It isn’t L.A. County’s oldest residence though. The Gage Mansion, built in 1795 by the Lugo family and named for a California governor who later lived there, is now owned and encircled by a mobile home park in Bell Gardens.

Admission: Free. Open 9 a.m. to 4 p.m. daily for tours.
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The front side of the Eames House Case Study #8 designed by architects Charles and Ray Eames in Pacific Palisades.
(Mark Boster / Los Angeles Times)

Eames House

Pacific Palisades Landmark home
Touring architects Charles and Ray Eames’ 1949 house is a little like seeing your favorite painting in a museum. You’ve seen it a million times in photographs, but it is so much better in real life.

The colorful glass-and-steel home and studio, often compared to a Mondrian painting, were built as part of the Case Study program, designed to help alleviate the housing crisis following World War II.

Walking around the Pacific Palisades property, which is located on a bluff overlooking the Pacific Ocean, you can see why the Eameses fell in love with the meadow and were inspired to design their live-work spaces to embrace nature and indoor-outdoor living.

The interiors are not open to the public now, but seeing the first floor through the glass is still magical. (Docents also open the front door and back slider for viewing.) In the living room, which was re-created at the Los Angeles County Museum of Art in 2014, folk art, rugs from around the world, kachina dolls and houseplants blend with modern Eames classics. Even from the outside, it’s beautiful to experience as the interiors radiate warmth like the landscape.

Tickets: $30 for adults; $10 for students. Reservations are required for guided 90-minute exterior tours at 2:30 p.m. Monday, 12:30 p.m. and 2:30 p.m. Thursday and 10:30 a.m., 12:30 p.m. and 2:30 p.m. Friday and Saturday.

There is no parking at the Eames House; free public street parking is available on Corona del Mar, the street just up the hill from the house. Walk down the hill to the shared private driveway entrance, marked with signs for 201, 203 and 205; the Eames House is at the end.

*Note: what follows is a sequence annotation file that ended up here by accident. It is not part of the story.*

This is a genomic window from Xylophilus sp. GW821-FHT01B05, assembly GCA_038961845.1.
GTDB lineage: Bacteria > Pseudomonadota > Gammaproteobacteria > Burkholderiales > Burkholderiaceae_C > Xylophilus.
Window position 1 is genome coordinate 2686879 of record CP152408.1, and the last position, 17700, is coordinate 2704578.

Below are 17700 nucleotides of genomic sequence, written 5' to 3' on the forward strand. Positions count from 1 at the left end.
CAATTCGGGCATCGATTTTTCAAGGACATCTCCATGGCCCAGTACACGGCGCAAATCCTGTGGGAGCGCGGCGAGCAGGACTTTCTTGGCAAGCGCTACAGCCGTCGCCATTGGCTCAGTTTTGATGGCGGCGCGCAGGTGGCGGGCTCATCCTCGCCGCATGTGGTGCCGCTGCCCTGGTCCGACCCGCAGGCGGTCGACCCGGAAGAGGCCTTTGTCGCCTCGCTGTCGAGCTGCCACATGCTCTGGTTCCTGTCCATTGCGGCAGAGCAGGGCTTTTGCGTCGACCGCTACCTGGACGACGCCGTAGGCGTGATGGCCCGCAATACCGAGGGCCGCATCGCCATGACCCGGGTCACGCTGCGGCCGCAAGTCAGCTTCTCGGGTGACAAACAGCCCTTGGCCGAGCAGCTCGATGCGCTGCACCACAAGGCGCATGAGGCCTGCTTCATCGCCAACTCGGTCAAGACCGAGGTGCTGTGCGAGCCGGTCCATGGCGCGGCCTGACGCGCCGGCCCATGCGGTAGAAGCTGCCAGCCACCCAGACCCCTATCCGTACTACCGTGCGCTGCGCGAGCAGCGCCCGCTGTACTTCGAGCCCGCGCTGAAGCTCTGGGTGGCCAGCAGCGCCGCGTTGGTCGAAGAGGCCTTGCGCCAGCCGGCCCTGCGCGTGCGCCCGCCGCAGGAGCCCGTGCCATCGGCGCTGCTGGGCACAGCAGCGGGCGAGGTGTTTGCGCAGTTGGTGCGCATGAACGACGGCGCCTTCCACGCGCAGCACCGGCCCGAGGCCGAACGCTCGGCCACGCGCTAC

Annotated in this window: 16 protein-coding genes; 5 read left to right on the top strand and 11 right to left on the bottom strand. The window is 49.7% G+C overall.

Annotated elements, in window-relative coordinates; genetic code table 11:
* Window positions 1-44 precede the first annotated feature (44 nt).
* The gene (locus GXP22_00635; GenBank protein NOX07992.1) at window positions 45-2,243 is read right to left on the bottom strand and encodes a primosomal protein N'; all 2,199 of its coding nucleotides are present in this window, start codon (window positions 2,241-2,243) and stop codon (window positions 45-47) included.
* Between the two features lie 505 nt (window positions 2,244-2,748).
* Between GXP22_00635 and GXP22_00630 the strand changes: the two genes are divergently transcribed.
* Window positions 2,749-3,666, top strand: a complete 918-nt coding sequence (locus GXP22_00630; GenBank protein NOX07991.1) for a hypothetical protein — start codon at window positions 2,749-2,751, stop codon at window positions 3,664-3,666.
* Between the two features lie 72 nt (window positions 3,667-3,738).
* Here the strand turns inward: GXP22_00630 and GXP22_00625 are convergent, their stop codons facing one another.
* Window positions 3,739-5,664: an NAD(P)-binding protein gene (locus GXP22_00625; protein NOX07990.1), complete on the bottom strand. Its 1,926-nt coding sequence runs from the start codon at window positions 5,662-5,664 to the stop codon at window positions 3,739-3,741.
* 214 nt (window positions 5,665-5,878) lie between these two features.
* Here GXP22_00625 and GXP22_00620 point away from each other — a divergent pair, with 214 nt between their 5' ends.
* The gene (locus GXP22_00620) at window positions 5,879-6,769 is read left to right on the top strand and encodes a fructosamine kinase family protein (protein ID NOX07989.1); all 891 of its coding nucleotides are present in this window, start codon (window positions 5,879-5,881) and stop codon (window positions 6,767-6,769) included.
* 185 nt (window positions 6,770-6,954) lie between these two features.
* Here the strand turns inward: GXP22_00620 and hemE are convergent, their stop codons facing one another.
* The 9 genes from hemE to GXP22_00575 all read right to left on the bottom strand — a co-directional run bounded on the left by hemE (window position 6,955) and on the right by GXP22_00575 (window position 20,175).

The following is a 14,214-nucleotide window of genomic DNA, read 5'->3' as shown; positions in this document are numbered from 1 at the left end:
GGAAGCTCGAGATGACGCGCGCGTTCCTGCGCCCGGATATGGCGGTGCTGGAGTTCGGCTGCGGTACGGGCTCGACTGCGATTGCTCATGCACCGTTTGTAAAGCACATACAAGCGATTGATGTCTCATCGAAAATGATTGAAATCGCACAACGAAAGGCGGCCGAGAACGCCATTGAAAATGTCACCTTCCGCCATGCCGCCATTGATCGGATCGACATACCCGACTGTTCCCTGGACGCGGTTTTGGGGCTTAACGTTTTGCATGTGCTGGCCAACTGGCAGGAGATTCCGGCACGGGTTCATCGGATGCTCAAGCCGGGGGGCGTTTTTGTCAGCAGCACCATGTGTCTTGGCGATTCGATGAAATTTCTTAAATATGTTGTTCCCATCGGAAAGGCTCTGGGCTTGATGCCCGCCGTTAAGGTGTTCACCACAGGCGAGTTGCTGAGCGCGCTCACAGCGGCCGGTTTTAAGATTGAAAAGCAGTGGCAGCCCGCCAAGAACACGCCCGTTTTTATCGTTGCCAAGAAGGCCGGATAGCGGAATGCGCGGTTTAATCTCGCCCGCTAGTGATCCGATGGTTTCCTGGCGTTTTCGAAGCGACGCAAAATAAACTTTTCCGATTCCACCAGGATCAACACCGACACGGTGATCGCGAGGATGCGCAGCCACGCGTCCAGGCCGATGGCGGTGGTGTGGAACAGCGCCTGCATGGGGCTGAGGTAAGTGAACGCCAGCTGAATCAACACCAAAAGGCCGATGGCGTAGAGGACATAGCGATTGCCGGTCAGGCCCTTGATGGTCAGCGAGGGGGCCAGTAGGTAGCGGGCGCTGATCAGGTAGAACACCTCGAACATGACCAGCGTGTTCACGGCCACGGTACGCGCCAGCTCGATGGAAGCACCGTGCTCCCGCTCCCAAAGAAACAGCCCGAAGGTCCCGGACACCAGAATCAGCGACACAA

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A view of the Fitzpatrick-Leland House, designed by Rudolph Schindler and completed in 1936.
(Fredrik Nilsen Studio)

Fitzpatrick-Leland House

Hollywood Hills West Historic Home
Like architect Rudolf Schindler’s personal residence on Kings Road in West Hollywood, the empty Fitzpatrick-Leland House allows you to experience Schindler’s spare geometric architecture free of distractions.

Set on a tranquil hillside overlooking Laurel Canyon, it’s hard to believe the Modernist home was initially designed as a model home in 1936. Touring it today, it’s moving to walk through the rooms in its spare state, as you can experience the inherent lightness in its design.

Because the L-shaped, tri-level home is nestled in a quiet neighborhood in the Hollywood Hills, the MAK Center for Art and Architecture, which operates the Fitzpatrick-Leland House, requests advance appointments.

Admission: Free. To schedule a visit, email the Mak Center at office@makcenter.org.
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Frank Lloyd Wright's Hollyhock House
(Lisa Boone / Los Angeles Times)

Frank Lloyd Wright's Hollyhock House

East Hollywood Historic landmark
You know it is no ordinary house from the moment you step into the low-ceiling entrance to Frank Lloyd Wright’s Maya-inspired Hollyhock House — the only UNESCO World Heritage site in Los Angeles.

That is by design. The house was commissioned in 1918 by oil heiress Aline Barnsdall, who wanted a theatrical home that would serve as a residence and a performing arts complex.

Known as the Hollyhock House for its floral motif — Barnsdall’s favorite — the project was Wright’s first major California project and is a mix of Maya, Spanish Revival and Japanese architectural styles.

With its sunken living room and monumental fireplace, art glass, unexpected water features and custom furnishings — including a fabulous pendant by Rudolph Schindler in the dining room — the house is endlessly fascinating, even if you are not a fan of Wright. (In 2009, New York Times architecture critic Nicolai Ouroussoff acknowledged Wright’s legacy with some critics: “But to many he is still the vain, megalomaniacal architect, someone who trampled over his clients’ wishes, drained their bank accounts and left them with leaky roofs.”)